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8 Classics Perfect For Your Spring Reading

March 23, 2018

Despite what the weather might say, it’s spring and it’s a nice time of year to take some leisure time and enjoy a good book. Most people enjoy a nice, quick, page-turner for their relaxing beach reads, unfortunately beach season is still a few months away. So instead, why not enjoy a true classic for your spring reading.

There are plenty of excellent modern novels to dive into, but the classics are classic for a reason and you should really think about checking a few of the notable ones out. What makes a book a classic is not that it’s a very old work from a famous author, or that some scholars deemed it a classic years ago. The real meaning of a classic is the type of book that changes each time you read it. You could read these gems a dozen times and still find new things or develop a new understanding.

So before you pick up the latest best-seller, take a look at some of the classics you might have missed or might want to revisit.

Don Quixote by Miguel De Cervantes

Fully titled, The Ingenious Gentleman Don Quixote of La Mancha, this is actually a Spanish novel which has understandably been translated into several different languages. This is the tale of a man who gets swept up in the idea of heroism and the concept knighthood that he fails (or chooses not to) see the real world around him. The novel walks a fine line between comedy and tragedy, but it’s a fun read and even better to revisit.

Anna Karenina by Leo Tolstoy

The great Russian novelist Tolstoy crafted, what is genuinely seen as his best work, in several installments between 1873 and 1877. The novel is a work of realist fiction, telling the life story of Russian aristocrat Anna Karenina in the late 19th century. The novel delves into such complex themes as faith, family and jealousy, weaving a compelling story as it shifts between characters. It may not be the easy read you were looking for but it’s well worth your time.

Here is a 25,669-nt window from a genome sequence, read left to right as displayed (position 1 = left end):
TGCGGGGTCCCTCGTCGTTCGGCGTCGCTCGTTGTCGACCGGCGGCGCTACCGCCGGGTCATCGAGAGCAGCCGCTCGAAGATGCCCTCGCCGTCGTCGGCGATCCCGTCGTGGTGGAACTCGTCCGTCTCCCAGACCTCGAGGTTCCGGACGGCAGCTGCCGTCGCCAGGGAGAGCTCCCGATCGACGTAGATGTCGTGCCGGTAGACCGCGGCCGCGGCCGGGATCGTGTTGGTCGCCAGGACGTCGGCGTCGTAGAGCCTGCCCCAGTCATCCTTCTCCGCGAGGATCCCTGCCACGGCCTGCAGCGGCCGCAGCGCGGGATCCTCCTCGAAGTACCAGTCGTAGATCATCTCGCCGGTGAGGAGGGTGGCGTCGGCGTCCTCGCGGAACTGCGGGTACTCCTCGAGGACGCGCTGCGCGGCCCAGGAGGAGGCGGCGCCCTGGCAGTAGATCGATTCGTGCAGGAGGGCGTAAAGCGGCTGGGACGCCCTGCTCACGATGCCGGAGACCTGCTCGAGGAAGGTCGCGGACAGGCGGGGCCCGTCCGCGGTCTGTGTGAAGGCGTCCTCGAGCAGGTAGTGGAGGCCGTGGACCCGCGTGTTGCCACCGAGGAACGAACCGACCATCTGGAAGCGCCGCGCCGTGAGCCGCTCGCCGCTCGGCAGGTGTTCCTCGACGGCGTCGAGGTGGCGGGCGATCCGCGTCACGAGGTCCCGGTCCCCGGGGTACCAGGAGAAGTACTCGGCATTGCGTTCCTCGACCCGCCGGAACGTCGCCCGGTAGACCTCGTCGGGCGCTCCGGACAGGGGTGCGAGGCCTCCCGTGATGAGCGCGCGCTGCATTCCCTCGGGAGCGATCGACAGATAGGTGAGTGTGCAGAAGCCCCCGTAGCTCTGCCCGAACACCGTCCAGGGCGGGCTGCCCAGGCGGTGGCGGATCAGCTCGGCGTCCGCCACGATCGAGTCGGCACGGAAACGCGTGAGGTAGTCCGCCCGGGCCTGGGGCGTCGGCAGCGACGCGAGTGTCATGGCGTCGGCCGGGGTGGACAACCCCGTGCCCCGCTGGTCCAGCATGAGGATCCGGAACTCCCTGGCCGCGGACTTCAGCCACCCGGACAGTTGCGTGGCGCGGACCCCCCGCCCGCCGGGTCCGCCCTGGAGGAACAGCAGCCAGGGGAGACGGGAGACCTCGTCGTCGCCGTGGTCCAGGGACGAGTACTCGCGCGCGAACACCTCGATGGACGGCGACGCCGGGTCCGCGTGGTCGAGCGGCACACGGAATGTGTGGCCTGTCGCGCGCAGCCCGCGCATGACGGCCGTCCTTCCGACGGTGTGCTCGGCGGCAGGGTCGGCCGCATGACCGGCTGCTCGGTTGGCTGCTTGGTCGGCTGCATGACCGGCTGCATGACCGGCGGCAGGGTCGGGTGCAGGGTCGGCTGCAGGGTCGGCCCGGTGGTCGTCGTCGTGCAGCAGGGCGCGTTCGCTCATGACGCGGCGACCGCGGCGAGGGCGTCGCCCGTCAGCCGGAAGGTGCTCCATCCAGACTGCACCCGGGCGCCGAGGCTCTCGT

Gulliver’s Travels by Jonathan Swift

A true satire if there ever was one. Swift’s cheeky little adventure is at once a parody of the popular-at-the-time travel novels and a commentary on human nature. While some of the humour may be lost on you due to the fact that this was written in 1726, there’s still plenty to amuse you. It would be a great novel to read following Robinson Crusoe, as it seems to be a direct rebuttal of that work.

The Count of Monte Cristo by Alexandre Dumas

If you are looking for a genuine adventure, look no further than the works of Dumas. The author had a keen talent at constructing those swashbuckling tales, and while The Three Musketeers would fit very comfortably in a list of classics, this is his real masterpiece. A tale of revenge and what revenge costs, it’s a thrilling and captivating read and a reminder that they don’t write adventure books like they used to.

Tinker Tailor Soldier Spy by John Le Carré

Le Carré is seen as perhaps the greatest spy novelists of all time and this novel is his crowning jewel. Those looking for the shootouts and car chases of the Bond novels may be disappointed, but those looking for a twisting, turning Cold War thriller can do no better.

Lord of the Flies by William Golding

Another novel to explore human nature, but unlike the lightness of Swift’s satire, Golding’s take is quite dark indeed. It tells the story of a group of young boys who find themselves stranded on a deserted island and attempt to create some form of governing among themselves. Things do not go well. It’s a fascinating read and asks a lot of complex questions you’ll be pondering long after.

The Call of the Wild by Jack London

An easier read than some of the works on this list, London’s wilderness adventure is still complex and full of interesting ideas. It follows the journey of a dog who is stolen and sold as a sled dog in Yukon. It’s a quick read and the subject matter may seem a little juvenile to some but that’s the sort of assumptions that make a person miss out on a great book.

Three Men in a Boat by Jerome K. Jerome

If you’re in for a laugh, this has been regularly called the funniest novel ever written. It’s a simple account of three friends who take a boating vacation down the Thames and talk and act like old friends often do. Though written in 1889, you’ll be surprised to find the humour of the novel has aged remarkably well. A nice breezy read to put a smile on your face.

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